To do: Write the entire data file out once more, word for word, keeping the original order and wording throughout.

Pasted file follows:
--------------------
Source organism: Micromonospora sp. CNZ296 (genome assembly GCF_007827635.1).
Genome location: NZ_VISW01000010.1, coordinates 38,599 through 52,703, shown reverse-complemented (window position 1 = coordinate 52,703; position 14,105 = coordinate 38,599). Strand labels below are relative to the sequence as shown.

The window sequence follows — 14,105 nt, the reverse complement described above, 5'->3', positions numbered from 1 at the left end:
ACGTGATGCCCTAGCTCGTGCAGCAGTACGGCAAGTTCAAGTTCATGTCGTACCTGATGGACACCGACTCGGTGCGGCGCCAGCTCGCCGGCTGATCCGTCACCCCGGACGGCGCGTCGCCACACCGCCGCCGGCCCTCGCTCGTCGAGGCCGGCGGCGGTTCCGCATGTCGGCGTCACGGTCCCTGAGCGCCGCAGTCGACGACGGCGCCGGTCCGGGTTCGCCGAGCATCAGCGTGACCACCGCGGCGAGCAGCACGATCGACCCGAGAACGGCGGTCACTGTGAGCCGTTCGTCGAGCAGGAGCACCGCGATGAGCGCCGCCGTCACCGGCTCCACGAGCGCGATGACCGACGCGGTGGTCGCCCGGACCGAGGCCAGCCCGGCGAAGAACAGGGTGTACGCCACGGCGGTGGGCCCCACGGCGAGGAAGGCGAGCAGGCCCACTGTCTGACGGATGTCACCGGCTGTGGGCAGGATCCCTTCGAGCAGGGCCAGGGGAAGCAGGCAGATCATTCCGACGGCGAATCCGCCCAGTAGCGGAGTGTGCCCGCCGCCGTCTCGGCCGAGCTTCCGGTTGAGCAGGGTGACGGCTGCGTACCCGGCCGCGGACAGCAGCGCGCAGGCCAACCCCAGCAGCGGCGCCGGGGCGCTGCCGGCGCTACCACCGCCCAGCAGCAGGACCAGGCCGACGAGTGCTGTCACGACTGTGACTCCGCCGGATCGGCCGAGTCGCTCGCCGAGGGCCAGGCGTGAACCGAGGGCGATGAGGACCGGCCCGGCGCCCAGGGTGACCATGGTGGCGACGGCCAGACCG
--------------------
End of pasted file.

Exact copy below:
Source organism: Micromonospora sp. CNZ296 (genome assembly GCF_007827635.1).
Genome location: NZ_VISW01000010.1, coordinates 38,599 through 52,703, shown reverse-complemented (window position 1 = coordinate 52,703; position 14,105 = coordinate 38,599). Strand labels below are relative to the sequence as shown.

The window sequence follows — 14,105 nt, the reverse complement described above, 5'->3', positions numbered from 1 at the left end:
ACGTGATGCCCTAGCTCGTGCAGCAGTACGGCAAGTTCAAGTTCATGTCGTACCTGATGGACACCGACTCGGTGCGGCGCCAGCTCGCCGGCTGATCCGTCACCCCGGACGGCGCGTCGCCACACCGCCGCCGGCCCTCGCTCGTCGAGGCCGGCGGCGGTTCCGCATGTCGGCGTCACGGTCCCTGAGCGCCGCAGTCGACGACGGCGCCGGTCCGGGTTCGCCGAGCATCAGCGTGACCACCGCGGCGAGCAGCACGATCGACCCGAGAACGGCGGTCACTGTGAGCCGTTCGTCGAGCAGGAGCACCGCGATGAGCGCCGCCGTCACCGGCTCCACGAGCGCGATGACCGACGCGGTGGTCGCCCGGACCGAGGCCAGCCCGGCGAAGAACAGGGTGTACGCCACGGCGGTGGGCCCCACGGCGAGGAAGGCGAGCAGGCCCACTGTCTGACGGATGTCACCGGCTGTGGGCAGGATCCCTTCGAGCAGGGCCAGGGGAAGCAGGCAGATCATTCCGACGGCGAATCCGCCCAGTAGCGGAGTGTGCCCGCCGCCGTCTCGGCCGAGCTTCCGGTTGAGCAGGGTGACGGCTGCGTACCCGGCCGCGGACAGCAGCGCGCAGGCCAACCCCAGCAGCGGCGCCGGGGCGCTGCCGGCGCTACCACCGCCCAGCAGCAGGACCAGGCCGACGAGTGCTGTCACGACTGTGACTCCGCCGGATCGGCCGAGTCGCTCGCCGAGGGCCAGGCGTGAACCGAGGGCGATGAGGACCGGCCCGGCGCCCAGGGTGACCATGGTGGCGACGGCCAGACCG